https://www.clashmusic.com/features/remembering-vaughan-oliver-4ads-iconic-design-maverick

https://www.nytimes.com/2020/01/03/arts/vaughan-oliver-dead.html

https://www.rollingstone.com/music/music-news/vaughan-oliver-pixies-artist-4ad-dead-931865/

Back to you soon with more. Mike G.

Album Cover Artist And Art News Summary And Preview For July/August, 2018

 

ALBUM COVER HALL OF FAME’S ALBUM COVER NEWS RECAP FOR THE MONTH OF JULY, 2018, WITH PREVIEWS FOR AUGUST.

 AlbumCoverHallofFame.com News Logo

 

 

 

 

BY MIKE GOLDSTEIN, ALBUMCOVERHALLOFFAME.COM

Greetings to you all. Work continues on updating the biography section of the ACHOF web site and so, as I noted last month, this month’s news summary is an abridged one, with less commentary from me and a somewhat-reduced number of stories featured in each section. Even so, much work continues in this area, and there’s a lot to review – interviews, profiles, news about new books and prints, etc. – that I think you’ll appreciate and enjoy. As you’ve seen in my previous news summaries, if you simply read the summaries I’ve written and click the links provided, you’ll get the details from sources from around the world on items featuring many of your favorite – or soon to be favorite – album art creators.

I am pleased to announce that the first part of a two-part article I’ve written about album cover art, artists and album art production has been added to the Illustration History web site – https://www.illustrationhistory.org/essays/producing-album-cover-art-for-clients-in-the-music-business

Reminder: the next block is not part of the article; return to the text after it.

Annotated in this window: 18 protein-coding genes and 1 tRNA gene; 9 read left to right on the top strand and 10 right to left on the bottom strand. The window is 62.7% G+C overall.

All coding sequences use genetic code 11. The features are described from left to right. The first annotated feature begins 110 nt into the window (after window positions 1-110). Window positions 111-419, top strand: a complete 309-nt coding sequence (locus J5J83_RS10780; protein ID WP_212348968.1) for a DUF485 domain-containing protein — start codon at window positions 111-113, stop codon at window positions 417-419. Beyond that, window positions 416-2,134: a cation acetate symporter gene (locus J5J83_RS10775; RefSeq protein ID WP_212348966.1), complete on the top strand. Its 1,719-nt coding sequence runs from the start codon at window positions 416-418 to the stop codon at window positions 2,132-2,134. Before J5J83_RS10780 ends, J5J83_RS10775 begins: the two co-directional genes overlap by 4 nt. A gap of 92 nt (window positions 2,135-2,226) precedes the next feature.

A project of the esteemed Norman Rockwell Museum (Stockbridge, MA), the Illustration History site serves as an educational resource for fans, students and teachers of the fine arts of illustration and design, so it’s an honor to be able to share some of my research and writing on a subject – album cover art – that features so many great examples of work by the talented people who’ve contributed to the visual side of the music business since the 1940s. Part 2 is due soon but, in the meantime, hope you’ll take a look and share this with your friends. I’d like to thank curator Jesse Kowalski for this opportunity and hope that you’ll spend some time digging through the site’s impressive archives, too.

Also earlier this month, I posted a special alert letting you know that, for the second year in a row, album packaging creators from all over the world are being invited to submit examples of their best, most-recent works for consideration by the esteemed judging panel for the 2018 “Making Vinyl Packaging Awards”. According to the show’s advance press, they’re “now accepting submissions in 14 categories that highlight why packaged media is still important in the digital age. Entries may come from record labels, pressing plants, brokers, packagers, printers, mastering facilities, artists, and distributors from anywhere in the world. Submissions will be judged online by award-winning art directors in the U.S. and Europe. In late August, the winners will be selected from the finalists at the offices of AIGA, the prestigious design organization, and receive their prizes at a ceremony at the MAKING VINYL conference in Detroit on Oct. 1st.”

Last year’s judging panel included a number of album art industry notables, including Spencer Drate, Judith Salavetz, Sylvia Reed, Gail Marowitz, Sean Mosher-Smith, Stefan Bucher, Craig Braun and Making Vinyl founder, PR guru/journalist/educator Larry Jaffee. The 2017 Awards, given then in 8 categories, showcased the talents of both well-established designers, such as Lawrence Azerrad, who lead the efforts to create the fantastic Voyager, 40th Anniversary Edition box set and Shepard Fairey, who was nominated for an award in the same category for Blondie’s Pollinator, alongside emerging talent such as the team of young designers/art directors at Third Man Records (Rex Runyeon and Ryon Nishimori), who took home an award in the “Best Record Art” category for their captivating photo-based cover for their label’s release titled The Monks, Hamburg Recordings 1967. You may recall that last year’s “Best Overall Package” category featured a tie between creators of the packaging for AKATRE’s BLCK RCK and Pet Symmetry’s Vision, and now that this year’s top prize has been re-named “The Alex Steinweiss Award” in honor of the noted record packaging innovator, the nominees in this category should be extra proud to be in the running.